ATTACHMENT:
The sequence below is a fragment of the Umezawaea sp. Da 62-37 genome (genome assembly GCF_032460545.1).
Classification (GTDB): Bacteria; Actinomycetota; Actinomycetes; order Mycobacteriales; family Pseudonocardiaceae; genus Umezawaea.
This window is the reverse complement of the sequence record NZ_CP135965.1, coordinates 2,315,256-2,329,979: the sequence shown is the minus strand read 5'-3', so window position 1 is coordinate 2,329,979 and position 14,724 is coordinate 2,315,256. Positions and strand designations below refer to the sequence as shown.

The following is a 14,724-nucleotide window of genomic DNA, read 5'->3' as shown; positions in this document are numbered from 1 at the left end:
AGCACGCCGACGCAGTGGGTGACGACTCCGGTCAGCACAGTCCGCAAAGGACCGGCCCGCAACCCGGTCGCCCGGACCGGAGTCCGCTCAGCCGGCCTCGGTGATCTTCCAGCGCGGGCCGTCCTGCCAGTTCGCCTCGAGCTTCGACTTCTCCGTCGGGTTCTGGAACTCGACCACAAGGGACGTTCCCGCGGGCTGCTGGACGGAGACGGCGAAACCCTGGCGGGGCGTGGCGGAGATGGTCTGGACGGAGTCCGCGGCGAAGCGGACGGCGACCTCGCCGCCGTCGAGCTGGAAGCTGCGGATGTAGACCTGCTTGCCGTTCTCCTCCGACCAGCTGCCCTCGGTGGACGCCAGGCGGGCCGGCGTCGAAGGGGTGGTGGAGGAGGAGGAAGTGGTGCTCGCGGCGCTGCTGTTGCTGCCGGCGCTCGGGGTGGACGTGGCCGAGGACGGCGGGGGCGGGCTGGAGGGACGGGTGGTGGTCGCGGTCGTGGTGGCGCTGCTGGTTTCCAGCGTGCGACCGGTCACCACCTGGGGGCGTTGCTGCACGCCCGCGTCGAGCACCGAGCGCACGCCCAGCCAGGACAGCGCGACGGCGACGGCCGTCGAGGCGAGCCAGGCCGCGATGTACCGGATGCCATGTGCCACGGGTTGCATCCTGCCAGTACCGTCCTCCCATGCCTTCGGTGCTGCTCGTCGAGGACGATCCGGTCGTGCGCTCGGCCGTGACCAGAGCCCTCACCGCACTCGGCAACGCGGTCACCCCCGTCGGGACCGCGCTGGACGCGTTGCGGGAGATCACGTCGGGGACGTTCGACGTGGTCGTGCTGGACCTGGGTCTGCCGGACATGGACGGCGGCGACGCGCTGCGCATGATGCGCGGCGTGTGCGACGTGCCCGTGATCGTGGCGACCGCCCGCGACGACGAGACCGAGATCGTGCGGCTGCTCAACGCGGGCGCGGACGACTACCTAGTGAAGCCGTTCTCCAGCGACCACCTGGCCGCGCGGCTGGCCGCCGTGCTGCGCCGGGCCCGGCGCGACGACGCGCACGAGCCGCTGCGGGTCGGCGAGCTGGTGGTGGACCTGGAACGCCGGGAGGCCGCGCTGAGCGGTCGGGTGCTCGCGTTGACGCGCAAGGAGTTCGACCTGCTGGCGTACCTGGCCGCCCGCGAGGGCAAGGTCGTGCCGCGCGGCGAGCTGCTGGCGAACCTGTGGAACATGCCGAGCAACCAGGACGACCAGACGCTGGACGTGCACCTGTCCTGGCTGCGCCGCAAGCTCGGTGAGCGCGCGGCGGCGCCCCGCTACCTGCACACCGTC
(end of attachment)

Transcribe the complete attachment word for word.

The sequence below is a fragment of the Umezawaea sp. Da 62-37 genome (genome assembly GCF_032460545.1).
Classification (GTDB): Bacteria; Actinomycetota; Actinomycetes; order Mycobacteriales; family Pseudonocardiaceae; genus Umezawaea.
This window is the reverse complement of the sequence record NZ_CP135965.1, coordinates 2,315,256-2,329,979: the sequence shown is the minus strand read 5'-3', so window position 1 is coordinate 2,329,979 and position 14,724 is coordinate 2,315,256. Positions and strand designations below refer to the sequence as shown.

The following is a 14,724-nucleotide window of genomic DNA, read 5'->3' as shown; positions in this document are numbered from 1 at the left end:
AGCACGCCGACGCAGTGGGTGACGACTCCGGTCAGCACAGTCCGCAAAGGACCGGCCCGCAACCCGGTCGCCCGGACCGGAGTCCGCTCAGCCGGCCTCGGTGATCTTCCAGCGCGGGCCGTCCTGCCAGTTCGCCTCGAGCTTCGACTTCTCCGTCGGGTTCTGGAACTCGACCACAAGGGACGTTCCCGCGGGCTGCTGGACGGAGACGGCGAAACCCTGGCGGGGCGTGGCGGAGATGGTCTGGACGGAGTCCGCGGCGAAGCGGACGGCGACCTCGCCGCCGTCGAGCTGGAAGCTGCGGATGTAGACCTGCTTGCCGTTCTCCTCCGACCAGCTGCCCTCGGTGGACGCCAGGCGGGCCGGCGTCGAAGGGGTGGTGGAGGAGGAGGAAGTGGTGCTCGCGGCGCTGCTGTTGCTGCCGGCGCTCGGGGTGGACGTGGCCGAGGACGGCGGGGGCGGGCTGGAGGGACGGGTGGTGGTCGCGGTCGTGGTGGCGCTGCTGGTTTCCAGCGTGCGACCGGTCACCACCTGGGGGCGTTGCTGCACGCCCGCGTCGAGCACCGAGCGCACGCCCAGCCAGGACAGCGCGACGGCGACGGCCGTCGAGGCGAGCCAGGCCGCGATGTACCGGATGCCATGTGCCACGGGTTGCATCCTGCCAGTACCGTCCTCCCATGCCTTCGGTGCTGCTCGTCGAGGACGATCCGGTCGTGCGCTCGGCCGTGACCAGAGCCCTCACCGCACTCGGCAACGCGGTCACCCCCGTCGGGACCGCGCTGGACGCGTTGCGGGAGATCACGTCGGGGACGTTCGACGTGGTCGTGCTGGACCTGGGTCTGCCGGACATGGACGGCGGCGACGCGCTGCGCATGATGCGCGGCGTGTGCGACGTGCCCGTGATCGTGGCGACCGCCCGCGACGACGAGACCGAGATCGTGCGGCTGCTCAACGCGGGCGCGGACGACTACCTAGTGAAGCCGTTCTCCAGCGACCACCTGGCCGCGCGGCTGGCCGCCGTGCTGCGCCGGGCCCGGCGCGACGACGCGCACGAGCCGCTGCGGGTCGGCGAGCTGGTGGTGGACCTGGAACGCCGGGAGGCCGCGCTGAGCGGTCGGGTGCTCGCGTTGACGCGCAAGGAGTTCGACCTGCTGGCGTACCTGGCCGCCCGCGAGGGCAAGGTCGTGCCGCGCGGCGAGCTGCTGGCGAACCTGTGGAACATGCCGAGCAACCAGGACGACCAGACGCTGGACGTGCACCTGTCCTGGCTGCGCCGCAAGCTCGGTGAGCGCGCGGCGGCGCCCCGCTACCTGCACACCGTC